Rachel Denhollander, who accused USA Gymnastics coach Larry Nassar of sexual assault, discussed how her Christian faith helped her balance twin concepts of forgiveness and justice.
A Stanford affiliate may have played a role in connecting Dianne Feinstein ’55, the senior Democrat on the Senate Judiciary Committee, with a letter some say discusses potential sexual misconduct by Supreme Court nominee Brett Kavanaugh while he was in high school, multiple media outlets report.
The Arizona Cactus Garden, first planted in the 1880s for Jane and Leland Stanford, was maintained until the 1920s. Since 1997, however, volunteers have been working to restore the garden. Today, volunteers rally around their passion for cacti gardening and enjoy the beauty of the plants.
In a conversation in Cubberley Auditorium Tuesday evening, civil rights activist Tarana Burke discussed her activism regarding sexual assault, her experience with abuse and her path to healing as a survivor. One of Time Magazine’s 100 most influential people, she coined the phrase “Me Too” in 2006 to raise awareness of the pervasiveness of sexual assault. Burke discussed Me Too’s development into a broader movement following the 2016 use of #MeToo as a hashtag. She shared that her work to interrupt sexual violence was not only a quest for social justice, but also a personal path to healing.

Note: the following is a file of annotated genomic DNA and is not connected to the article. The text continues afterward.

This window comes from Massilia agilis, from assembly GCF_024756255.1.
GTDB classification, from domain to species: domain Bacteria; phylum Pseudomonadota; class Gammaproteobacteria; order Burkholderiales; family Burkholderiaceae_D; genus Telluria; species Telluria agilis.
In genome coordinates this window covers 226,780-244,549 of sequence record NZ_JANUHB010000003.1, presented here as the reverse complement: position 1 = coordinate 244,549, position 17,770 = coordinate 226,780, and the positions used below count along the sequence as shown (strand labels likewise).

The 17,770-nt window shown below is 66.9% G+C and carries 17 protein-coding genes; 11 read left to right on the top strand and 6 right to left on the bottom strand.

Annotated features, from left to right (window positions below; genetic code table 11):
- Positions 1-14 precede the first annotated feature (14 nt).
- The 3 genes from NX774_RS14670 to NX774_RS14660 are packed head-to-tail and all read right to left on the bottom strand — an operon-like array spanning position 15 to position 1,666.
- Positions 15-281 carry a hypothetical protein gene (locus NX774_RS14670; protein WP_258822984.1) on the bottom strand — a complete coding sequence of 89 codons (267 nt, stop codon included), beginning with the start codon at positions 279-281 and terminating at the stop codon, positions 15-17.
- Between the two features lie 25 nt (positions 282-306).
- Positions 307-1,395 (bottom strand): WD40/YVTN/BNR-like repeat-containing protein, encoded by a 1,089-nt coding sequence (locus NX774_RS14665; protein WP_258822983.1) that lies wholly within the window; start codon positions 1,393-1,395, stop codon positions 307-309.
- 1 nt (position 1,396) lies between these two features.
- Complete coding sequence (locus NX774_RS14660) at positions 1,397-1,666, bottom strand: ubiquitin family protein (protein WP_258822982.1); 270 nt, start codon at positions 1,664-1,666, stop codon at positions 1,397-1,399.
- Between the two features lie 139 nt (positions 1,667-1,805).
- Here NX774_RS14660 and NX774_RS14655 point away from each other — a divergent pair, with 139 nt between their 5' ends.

Adam Klein ’13 appeared on and won CBS’s 33rd season of “Survivor.” The Daily sat down with Klein to discuss the path to becoming the “Sole Survivor” and his recent work raising funds for lung cancer research.
Stanford alumnus Adam Klein ’13 is a contestant on the newest season of the CBS reality show “Survivor.” The show maroons a group of contestants in the wilderness, where they have to survive and compete in challenges for rewards. Contestants are voted off until a sole survivor wins the season. The newest season, Season 33, focuses on the clash of the generations: Generation X and the Millennials.
Julia Landauer ’14, a 21-year-old professional racecar driver and Stanford undergraduate, recently took part in “Survivor: Caramoan,” the latest installation in the long-running reality series. Landauer sat down with The Daily to talk about being voted off the show, her lack of screen time, being compared to the flavor vanilla and the possibility of a return appearance.
After ending up on the wrong side of a tribal swap, Julia Landauer ’14 this week became the eighth contestant eliminated from “Survivor: Caramoan,” the latest season of the long-running reality series.